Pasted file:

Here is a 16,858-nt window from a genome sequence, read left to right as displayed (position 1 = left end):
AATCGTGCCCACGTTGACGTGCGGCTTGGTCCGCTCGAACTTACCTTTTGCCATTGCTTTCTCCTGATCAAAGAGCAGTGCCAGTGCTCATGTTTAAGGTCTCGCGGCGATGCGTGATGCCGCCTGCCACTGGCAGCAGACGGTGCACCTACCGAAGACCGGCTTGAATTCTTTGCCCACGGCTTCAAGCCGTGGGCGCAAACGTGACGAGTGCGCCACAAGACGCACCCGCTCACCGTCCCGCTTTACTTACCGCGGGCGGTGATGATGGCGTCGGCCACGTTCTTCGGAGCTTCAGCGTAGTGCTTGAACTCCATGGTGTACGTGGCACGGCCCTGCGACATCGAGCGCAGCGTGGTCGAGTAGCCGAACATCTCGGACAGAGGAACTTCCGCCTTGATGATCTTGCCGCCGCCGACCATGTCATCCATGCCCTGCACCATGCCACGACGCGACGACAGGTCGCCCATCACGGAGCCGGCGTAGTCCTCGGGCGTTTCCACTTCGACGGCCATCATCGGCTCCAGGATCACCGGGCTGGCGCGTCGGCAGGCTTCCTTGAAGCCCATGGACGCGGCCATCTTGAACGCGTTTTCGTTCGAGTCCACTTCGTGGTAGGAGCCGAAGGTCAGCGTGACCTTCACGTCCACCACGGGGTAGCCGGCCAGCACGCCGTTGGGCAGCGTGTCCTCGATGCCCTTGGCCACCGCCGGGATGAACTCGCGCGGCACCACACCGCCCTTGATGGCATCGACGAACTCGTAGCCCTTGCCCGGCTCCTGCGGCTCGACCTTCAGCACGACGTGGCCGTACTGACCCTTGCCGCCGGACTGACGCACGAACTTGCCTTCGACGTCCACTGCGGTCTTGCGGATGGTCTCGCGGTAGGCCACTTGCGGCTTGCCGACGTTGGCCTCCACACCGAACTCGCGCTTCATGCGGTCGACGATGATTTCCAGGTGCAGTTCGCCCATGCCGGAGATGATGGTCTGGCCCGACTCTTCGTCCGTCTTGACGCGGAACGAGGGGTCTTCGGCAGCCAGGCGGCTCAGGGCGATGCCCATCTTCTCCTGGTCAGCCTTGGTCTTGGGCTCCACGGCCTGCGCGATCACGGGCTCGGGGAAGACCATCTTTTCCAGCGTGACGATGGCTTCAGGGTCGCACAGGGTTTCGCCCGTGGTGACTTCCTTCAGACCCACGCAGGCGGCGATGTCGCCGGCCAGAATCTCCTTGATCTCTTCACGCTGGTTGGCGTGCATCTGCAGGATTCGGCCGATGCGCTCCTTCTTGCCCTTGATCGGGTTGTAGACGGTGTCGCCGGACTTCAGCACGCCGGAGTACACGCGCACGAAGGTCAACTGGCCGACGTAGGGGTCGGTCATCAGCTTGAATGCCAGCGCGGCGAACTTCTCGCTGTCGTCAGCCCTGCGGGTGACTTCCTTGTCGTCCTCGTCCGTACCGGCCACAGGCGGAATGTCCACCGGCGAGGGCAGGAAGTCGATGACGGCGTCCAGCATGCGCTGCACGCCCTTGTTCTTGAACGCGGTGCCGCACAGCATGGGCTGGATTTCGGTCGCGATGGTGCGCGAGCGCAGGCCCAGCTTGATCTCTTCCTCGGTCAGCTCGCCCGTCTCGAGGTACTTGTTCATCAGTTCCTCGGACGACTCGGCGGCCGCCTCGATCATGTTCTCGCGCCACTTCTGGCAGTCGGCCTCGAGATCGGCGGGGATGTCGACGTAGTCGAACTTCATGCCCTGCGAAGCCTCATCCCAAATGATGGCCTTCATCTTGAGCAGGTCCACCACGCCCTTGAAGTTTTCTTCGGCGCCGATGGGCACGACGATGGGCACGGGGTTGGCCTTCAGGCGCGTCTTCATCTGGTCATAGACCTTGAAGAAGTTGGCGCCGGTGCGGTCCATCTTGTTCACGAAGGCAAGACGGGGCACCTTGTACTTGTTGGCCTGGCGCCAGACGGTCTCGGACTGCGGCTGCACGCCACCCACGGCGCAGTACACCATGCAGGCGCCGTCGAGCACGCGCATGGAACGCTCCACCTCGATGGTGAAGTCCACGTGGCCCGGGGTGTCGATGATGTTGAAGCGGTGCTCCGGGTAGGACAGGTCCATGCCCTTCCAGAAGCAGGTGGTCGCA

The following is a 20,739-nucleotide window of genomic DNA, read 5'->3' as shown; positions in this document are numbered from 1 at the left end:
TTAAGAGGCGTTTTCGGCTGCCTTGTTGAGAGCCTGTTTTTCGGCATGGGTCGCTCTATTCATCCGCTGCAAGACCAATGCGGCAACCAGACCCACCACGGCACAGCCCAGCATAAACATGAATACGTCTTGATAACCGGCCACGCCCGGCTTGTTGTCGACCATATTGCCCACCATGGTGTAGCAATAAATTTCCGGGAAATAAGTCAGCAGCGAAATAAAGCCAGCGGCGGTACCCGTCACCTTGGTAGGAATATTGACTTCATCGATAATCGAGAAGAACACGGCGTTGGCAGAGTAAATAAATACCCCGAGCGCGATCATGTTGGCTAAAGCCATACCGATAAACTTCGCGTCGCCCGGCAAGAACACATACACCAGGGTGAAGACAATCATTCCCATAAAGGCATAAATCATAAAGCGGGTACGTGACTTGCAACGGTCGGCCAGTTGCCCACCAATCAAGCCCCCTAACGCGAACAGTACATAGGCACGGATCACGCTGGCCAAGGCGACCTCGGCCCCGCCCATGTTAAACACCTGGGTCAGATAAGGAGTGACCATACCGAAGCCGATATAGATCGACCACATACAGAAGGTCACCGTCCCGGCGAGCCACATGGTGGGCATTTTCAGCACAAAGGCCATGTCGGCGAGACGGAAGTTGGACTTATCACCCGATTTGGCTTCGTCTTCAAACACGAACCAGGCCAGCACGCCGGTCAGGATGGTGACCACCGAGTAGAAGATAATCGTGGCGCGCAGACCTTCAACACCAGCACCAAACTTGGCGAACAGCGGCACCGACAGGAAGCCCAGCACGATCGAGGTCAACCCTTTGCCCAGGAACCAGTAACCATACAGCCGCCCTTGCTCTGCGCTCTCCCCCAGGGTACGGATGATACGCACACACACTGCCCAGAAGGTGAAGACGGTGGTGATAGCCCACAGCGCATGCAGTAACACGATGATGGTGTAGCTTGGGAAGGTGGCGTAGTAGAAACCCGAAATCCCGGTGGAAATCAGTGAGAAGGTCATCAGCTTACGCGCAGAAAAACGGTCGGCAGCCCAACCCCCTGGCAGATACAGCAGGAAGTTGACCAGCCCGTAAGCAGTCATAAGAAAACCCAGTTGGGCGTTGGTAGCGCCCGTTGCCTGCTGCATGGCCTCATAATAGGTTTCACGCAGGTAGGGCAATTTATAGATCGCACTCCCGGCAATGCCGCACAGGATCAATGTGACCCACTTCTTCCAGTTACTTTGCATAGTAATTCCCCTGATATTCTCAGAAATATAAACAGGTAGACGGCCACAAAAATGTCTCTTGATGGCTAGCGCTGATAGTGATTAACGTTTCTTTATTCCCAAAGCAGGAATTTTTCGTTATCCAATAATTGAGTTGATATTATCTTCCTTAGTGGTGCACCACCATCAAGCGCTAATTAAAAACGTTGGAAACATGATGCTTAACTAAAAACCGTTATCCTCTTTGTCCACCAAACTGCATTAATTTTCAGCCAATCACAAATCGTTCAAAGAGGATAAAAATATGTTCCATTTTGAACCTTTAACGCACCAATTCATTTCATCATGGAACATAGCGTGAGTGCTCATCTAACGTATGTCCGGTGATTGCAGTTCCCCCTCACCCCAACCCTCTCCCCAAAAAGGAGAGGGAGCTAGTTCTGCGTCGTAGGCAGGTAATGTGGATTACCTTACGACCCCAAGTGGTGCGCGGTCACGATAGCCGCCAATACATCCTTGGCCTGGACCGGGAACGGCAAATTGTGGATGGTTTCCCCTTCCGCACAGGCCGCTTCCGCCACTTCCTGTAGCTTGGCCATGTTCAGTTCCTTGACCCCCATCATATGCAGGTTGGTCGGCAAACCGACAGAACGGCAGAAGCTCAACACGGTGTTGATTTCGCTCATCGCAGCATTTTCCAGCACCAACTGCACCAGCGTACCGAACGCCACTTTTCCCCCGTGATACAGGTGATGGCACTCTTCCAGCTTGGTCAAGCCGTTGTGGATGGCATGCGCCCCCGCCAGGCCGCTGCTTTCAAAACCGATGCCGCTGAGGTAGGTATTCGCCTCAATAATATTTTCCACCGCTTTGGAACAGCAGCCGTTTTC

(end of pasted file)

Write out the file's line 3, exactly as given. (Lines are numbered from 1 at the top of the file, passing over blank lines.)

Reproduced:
The following is a 20,739-nucleotide window of genomic DNA, read 5'->3' as shown; positions in this document are numbered from 1 at the left end: